The New Normal: Hearing aids are now available over the counter. How this impacts consumers

News 12's Elizabeth Hashagen was joined by Dr. Deena Gupta-Adimoolam to talk about health topics.

News 12 Staff

Oct 18, 2022, 2:00 PM

Updated 545 days ago

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News 12's Elizabeth Hashagen was joined by Dr. Deena Gupta-Adimoolam to talk about health topics.
New Food and Drug Administration rules mean pharmacies and big-box stores can now sell hearing aids. The hope is that the move could help lower prices and usher in new technologies.
Hearing aids can cost more than $4,000 a pair and usually aren't covered by insurance. An estimated 30 million people see an audiologist.
New guidelines from the FDA may mean your bowl of cereal to start the day is no longer considered healthy. There are seven popular cereals that now don't qualify as healthy.
For a healthy stamp from the FDA, cereals have to contain .75 ounces of whole grains and no more than 1 gram of saturated fat, 230 milligrams of sodium and 2.5 grams of added sugars.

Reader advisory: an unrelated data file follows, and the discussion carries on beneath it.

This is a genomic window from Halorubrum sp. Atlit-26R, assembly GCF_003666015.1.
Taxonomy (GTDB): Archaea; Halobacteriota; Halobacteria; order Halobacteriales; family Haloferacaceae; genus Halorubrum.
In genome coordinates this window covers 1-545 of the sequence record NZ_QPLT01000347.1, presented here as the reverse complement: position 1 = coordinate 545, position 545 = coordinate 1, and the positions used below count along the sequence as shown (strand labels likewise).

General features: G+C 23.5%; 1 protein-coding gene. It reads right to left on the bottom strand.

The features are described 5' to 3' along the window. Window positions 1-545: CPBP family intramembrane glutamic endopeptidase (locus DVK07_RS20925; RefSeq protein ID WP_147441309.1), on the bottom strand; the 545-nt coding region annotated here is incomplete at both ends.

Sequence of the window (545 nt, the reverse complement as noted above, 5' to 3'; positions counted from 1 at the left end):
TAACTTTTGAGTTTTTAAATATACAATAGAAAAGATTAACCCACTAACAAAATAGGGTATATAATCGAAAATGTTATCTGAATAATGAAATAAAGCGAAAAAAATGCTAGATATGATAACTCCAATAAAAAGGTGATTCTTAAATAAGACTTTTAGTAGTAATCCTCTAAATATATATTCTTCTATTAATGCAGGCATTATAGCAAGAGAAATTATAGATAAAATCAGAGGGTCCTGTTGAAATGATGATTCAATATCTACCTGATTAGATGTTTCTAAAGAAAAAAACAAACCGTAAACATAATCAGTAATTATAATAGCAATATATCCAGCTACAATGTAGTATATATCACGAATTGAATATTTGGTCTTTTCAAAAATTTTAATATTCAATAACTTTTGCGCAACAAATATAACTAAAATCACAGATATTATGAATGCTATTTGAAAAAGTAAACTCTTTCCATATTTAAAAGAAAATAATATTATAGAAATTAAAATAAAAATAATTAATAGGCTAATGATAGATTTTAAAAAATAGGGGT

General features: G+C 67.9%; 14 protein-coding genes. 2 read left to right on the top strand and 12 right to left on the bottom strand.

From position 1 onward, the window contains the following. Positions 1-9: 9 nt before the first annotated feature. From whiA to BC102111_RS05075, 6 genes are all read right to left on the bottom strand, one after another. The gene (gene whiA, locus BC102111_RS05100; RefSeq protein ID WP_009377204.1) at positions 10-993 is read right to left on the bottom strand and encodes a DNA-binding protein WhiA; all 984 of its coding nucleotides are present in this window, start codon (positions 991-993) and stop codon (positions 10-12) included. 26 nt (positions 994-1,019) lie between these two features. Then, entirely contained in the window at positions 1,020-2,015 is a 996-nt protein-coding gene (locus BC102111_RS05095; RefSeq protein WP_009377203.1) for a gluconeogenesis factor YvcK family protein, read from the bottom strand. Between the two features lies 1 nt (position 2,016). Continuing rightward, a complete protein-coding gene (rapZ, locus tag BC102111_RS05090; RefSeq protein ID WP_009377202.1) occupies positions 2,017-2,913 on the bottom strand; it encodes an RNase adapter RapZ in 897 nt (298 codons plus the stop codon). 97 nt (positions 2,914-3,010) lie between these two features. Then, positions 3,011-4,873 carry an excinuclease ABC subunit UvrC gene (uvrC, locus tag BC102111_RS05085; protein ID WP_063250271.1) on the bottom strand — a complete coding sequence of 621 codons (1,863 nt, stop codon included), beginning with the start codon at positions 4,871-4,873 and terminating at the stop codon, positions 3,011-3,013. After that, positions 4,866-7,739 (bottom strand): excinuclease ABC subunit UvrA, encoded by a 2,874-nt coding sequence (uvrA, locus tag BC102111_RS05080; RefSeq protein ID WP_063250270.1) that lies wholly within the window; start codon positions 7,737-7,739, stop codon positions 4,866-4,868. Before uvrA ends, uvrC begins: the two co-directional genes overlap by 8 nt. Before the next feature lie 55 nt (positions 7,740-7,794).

The seven cereals that do not qualify as healthy based on the FDA's new definition:
Raisin Bran (9g of added sugars)
Honey Nut Cheerios (12g of added sugars)
Corn Flakes (300mg of sodium; 4g of added sugars)
Honey Bunches of Oats, Honey Roasted (8g of added sugars)
Frosted Mini Wheats (12g of added sugars)
Life (8g of added sugars)
Special K (270mg of sodium; 4g of added sugars)
According to research published Monday in the journal Annals of Internal Medicine, over a million people with diabetes in the U.S. rationed their insulin in the past year. The study found that there are several factors underlying their findings, including that insulin prices in the U.S. are far higher than in other places.
New versions of Omicron keep popping up around the world - each different and better at getting around our immune systems. The virus is changing so quickly it could outpace fall booster shots designed to target Omicron variants, though they're still the best tool we have.
This fall and winter are expected to be different: Instead of a single ominous variant lurking on the horizon, experts are nervously eyeing a swarm of viruses - and a new evolutionary phase in the pandemic.
It's Breast Cancer Awareness Month. It's a good time to schedule a mammogram (especially if the pandemic has delayed yours) and to talk to your doctor about any additional screening you may need. Below are some resources for mammograms:


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